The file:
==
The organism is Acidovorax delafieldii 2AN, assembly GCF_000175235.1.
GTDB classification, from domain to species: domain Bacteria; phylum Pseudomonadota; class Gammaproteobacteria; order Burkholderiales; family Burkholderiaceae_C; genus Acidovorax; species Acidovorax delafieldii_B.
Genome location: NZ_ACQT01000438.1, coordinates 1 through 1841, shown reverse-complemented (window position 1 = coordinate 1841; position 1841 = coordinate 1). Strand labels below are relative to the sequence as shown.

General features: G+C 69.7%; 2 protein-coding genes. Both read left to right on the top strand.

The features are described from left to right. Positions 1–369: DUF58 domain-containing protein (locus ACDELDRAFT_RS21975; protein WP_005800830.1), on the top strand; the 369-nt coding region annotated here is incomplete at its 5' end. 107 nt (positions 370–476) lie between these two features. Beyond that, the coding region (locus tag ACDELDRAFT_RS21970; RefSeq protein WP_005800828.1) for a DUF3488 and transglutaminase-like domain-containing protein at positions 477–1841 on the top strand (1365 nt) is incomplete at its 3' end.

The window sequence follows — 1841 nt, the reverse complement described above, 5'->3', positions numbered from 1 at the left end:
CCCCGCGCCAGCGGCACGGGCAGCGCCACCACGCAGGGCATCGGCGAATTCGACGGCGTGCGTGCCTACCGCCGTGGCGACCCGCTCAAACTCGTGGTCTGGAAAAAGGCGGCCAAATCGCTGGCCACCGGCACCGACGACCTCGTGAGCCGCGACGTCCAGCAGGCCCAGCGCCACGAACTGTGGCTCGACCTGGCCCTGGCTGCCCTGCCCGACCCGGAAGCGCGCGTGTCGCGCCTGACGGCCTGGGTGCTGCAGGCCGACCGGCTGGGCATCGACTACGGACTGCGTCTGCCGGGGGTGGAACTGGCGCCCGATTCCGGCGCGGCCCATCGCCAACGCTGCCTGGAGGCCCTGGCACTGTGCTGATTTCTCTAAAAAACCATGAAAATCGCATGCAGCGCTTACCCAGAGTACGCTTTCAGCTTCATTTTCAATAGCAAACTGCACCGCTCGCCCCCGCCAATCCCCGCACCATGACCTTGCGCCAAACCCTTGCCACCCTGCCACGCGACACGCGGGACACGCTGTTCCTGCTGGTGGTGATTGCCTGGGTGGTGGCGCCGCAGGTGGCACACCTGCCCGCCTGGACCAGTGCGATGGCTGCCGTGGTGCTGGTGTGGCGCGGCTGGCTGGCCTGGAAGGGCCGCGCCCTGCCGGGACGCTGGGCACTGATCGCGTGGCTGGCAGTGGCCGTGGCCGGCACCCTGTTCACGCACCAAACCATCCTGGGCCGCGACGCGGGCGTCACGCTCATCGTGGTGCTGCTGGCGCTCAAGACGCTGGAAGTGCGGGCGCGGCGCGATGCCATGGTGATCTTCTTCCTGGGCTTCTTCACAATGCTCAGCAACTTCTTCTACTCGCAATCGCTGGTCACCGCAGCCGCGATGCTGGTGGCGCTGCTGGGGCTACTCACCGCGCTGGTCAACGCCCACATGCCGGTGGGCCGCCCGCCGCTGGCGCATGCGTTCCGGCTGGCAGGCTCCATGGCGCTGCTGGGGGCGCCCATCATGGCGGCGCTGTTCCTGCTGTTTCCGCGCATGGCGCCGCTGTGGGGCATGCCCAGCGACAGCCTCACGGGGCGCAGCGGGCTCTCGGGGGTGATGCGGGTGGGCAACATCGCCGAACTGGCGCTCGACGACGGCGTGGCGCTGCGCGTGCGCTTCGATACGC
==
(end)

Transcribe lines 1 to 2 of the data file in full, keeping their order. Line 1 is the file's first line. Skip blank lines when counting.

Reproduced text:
The organism is Acidovorax delafieldii 2AN, assembly GCF_000175235.1.
GTDB classification, from domain to species: domain Bacteria; phylum Pseudomonadota; class Gammaproteobacteria; order Burkholderiales; family Burkholderiaceae_C; genus Acidovorax; species Acidovorax delafieldii_B.